For a stock that has failed to benefit from the record stock market rally over the past 18 months, Wall Street has placed a lot of faith in Casper Sleep (NYSE:CSPR) to power ahead in the year to come.
From the market's bottom on March 23 of last year to today, the S&P 500 doubled in value, an extraordinary run that was not matched by the mattress maker, which gained just over 20% in that same time frame. Yet over the next 12 months, analysts have a consensus price target on Casper that anticipates shares of the mattress retailer will soar 122% to more than $9 a share.
Considering the headwinds Casper is facing, it's hard to see why Wall Street analysts have such faith in its ability to bounce back so strongly.
A traffic jam of monster proportions
The elephant in the room confronting Casper -- and really the entire country, at this point -- is the massive logjam of container ships sitting off the coast of California and elsewhere waiting to be unloaded.
The U.S. supply chain has run into gridlock and increasingly looks as though it may break down completely. That's creating shortages not only of basic materials necessary to make mattresses, impeding any sort of rebound for Casper, but it's quite likely empty shelves will be a reality again at grocery stores.
It will occur amid soaring inflation that will only get worse as the government prepares to pump trillions of dollars into the economy through various spending programs. "Stagflation" isn't a word that has been heard in a long time, but it may be on everyone's lips soon, and it will hurt Casper immensely as consumers prioritize where they will spend their limited discretionary dollars that will be worth a lot less.
Despite Casper and rivals such as Purple Innovation (NASDAQ:PRPL) and Sleep Number (NASDAQ:SNBR) reporting outsize demand for their bedding products, the mattress manufacturers have been unable to meet it because of the supply chain issues, along with rising costs for raw materials, freight, and labor.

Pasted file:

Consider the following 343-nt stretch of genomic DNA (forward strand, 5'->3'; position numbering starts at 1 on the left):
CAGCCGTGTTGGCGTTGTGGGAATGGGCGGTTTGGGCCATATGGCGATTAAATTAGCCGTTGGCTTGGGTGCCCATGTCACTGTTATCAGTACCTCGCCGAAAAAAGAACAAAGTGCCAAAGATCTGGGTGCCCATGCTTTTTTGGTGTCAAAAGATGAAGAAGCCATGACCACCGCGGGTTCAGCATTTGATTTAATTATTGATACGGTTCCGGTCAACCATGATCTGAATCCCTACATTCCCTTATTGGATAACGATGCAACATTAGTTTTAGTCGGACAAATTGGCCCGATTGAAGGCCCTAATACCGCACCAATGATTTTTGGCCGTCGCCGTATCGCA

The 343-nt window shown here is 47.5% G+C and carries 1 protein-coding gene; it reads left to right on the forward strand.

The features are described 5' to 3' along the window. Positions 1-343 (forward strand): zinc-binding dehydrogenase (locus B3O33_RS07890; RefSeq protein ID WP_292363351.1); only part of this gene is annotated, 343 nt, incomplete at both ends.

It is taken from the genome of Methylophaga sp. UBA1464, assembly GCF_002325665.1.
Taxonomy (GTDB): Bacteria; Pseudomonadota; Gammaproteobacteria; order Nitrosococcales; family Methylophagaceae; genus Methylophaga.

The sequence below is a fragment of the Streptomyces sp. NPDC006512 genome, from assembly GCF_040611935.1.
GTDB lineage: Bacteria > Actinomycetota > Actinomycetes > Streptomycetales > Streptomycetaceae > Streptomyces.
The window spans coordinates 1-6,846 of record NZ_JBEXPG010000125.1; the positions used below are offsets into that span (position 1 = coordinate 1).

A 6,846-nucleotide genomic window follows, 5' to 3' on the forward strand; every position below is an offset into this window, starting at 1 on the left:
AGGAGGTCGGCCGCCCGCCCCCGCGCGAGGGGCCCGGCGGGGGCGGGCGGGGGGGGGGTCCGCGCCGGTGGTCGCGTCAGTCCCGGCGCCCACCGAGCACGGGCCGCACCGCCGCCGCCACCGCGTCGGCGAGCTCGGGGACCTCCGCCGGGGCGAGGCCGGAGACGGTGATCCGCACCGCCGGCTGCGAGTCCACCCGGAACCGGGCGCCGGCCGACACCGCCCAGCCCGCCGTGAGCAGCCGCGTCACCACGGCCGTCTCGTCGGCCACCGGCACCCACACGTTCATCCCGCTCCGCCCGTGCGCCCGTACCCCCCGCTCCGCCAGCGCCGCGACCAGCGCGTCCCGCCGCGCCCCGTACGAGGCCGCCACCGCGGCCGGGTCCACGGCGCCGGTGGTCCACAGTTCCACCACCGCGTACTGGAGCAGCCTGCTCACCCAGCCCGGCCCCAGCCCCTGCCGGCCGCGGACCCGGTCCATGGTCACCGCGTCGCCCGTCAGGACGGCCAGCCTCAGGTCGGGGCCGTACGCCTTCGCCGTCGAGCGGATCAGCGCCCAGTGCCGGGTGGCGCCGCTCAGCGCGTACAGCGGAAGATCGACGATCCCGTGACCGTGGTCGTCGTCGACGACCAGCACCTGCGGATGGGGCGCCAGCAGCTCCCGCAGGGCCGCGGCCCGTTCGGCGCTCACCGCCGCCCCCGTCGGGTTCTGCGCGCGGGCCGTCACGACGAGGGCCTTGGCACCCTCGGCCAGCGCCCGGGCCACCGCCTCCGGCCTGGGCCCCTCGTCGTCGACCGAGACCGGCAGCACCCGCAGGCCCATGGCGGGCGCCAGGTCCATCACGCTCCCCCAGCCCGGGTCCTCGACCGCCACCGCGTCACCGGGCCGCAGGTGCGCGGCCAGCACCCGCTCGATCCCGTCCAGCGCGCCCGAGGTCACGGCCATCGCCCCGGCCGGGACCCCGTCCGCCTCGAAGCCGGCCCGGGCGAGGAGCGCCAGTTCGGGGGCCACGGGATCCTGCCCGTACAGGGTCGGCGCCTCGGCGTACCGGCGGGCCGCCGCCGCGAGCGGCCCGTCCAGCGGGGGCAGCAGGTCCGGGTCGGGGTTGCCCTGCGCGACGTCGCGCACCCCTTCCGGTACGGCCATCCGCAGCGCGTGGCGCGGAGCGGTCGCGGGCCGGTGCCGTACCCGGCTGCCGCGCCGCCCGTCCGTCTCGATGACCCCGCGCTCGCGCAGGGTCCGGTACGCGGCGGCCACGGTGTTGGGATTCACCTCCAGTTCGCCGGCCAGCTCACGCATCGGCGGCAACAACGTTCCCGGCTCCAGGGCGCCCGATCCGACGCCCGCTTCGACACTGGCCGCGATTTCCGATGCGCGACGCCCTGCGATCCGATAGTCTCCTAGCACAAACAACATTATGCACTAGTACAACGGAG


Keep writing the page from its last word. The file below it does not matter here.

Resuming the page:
That upswing in burgeoning demand is not expected to last, though, with analysts projecting it will peter out in the fourth quarter. And it may hit sooner than that as the housing market starts to falter.
Over the past 18 months, new and existing home sales boomed, which provided a natural swelling of demand for bedding, but existing home sales fell 3.4% in September. With housing prices at record levels, buyers may soon be priced out of the market.
The median sale price of a new house is $374,900, up 16% from the same time last year. Furthermore, the raw materials Casper and other manufacturers need for their mattresses -- including cotton, plastics, wood, and the chemicals to make foam -- are all in short supply and at record prices.
Casper, which is promising to become profitable on an adjusted EBITDA basis next year, might find that increasingly difficult to achieve.
A loss-generating business
Casper's financial performance has been hurt by the winding down of its European operations as it sought to focus on becoming profitable here in the U.S. It has narrowed its losses over the past year, and Wall Street expects it to continue doing so in the future, but Casper is forecast to be a loss-making business on a GAAP basis for years to come. Analysts expect the mattress maker to post losses of $0.58 per share in 2023, which is almost two-thirds less than what they forecast for this year, but profitability isn't in the cards for some time.
On the other hand, Purple is currently profitable, and its bottom-line profits are expected to triple over the next five years. Similarly, Sleep Number is also profitable. While its growth won't be nearly as impressive, its profits are substantially greater than those of its rivals, with last year's reported operating income of $185 million tripling what Purple produced.
Extreme patience needed
It's hard to see why Wall Street is expecting the surge in Casper's stock. While it is leaning into its wholesale strategy and selling more mattresses in stores like Bed Bath & Beyond than online, whatever momentum there may have been for its brand seems to have dissipated.
Casper -- as well as Purple and the others, too -- no longer have pricing power in their favor and can only raise prices on a limited number of mattresses. Supply chain issues will raise costs, while general inflationary pressures hurt consumers' ability to afford pricey bedding options.
The pandemic-tapering bounce the industry has enjoyed looks like it's coming to an end, and the stock of Casper Sleep may be comatose for quite a long time.